(1) The court first stated that search engine optimization (SEO), indicating websites of which the content is controlled by the owner of the website and which may contain any kind of sales message prior to other websites, must be considered a form of marketing.
(2) Next, in order to define the notion "average consumer", the court concluded that it is unlikely that persons with a solid financial background would have an interest in the type of credit that was offered by the defendant. Hence, the court held, the average consumer must be defined as a person lacking a stable and solid financial background. As a result, the court considered that this form of marketing (SEO) was primarily directed towards this category of consumers.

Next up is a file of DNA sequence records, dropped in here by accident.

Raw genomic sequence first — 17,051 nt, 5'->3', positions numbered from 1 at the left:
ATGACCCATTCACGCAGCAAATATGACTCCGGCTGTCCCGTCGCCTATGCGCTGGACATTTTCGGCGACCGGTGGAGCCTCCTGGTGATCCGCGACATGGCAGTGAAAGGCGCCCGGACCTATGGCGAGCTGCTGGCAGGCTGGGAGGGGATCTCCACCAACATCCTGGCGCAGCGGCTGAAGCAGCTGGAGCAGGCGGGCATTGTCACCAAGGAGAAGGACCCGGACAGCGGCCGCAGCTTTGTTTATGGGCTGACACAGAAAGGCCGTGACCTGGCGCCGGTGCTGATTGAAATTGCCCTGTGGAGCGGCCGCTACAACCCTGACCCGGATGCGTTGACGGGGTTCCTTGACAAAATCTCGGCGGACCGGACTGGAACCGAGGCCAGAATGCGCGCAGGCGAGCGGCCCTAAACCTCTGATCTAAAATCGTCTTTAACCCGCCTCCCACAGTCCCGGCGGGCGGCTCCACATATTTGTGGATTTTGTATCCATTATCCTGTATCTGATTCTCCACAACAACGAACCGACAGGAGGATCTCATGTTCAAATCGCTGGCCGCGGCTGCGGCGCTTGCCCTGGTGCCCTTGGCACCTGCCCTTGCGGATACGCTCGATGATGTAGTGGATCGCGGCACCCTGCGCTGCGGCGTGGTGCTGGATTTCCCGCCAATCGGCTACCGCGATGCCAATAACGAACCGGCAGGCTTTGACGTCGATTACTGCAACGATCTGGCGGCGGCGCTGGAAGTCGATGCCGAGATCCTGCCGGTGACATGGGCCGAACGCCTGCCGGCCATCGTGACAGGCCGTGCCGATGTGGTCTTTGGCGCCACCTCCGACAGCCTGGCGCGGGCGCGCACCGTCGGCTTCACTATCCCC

Accordingly, the court stated that it could be assumed that this commercial practice had an adverse effect on the average consumer's ability of making a well-informed transactional decision. The court clarified that for this category of consumers, the prospect of obtaining fast and easy access to credit is particularly appealing, hence impacting their transactional decision.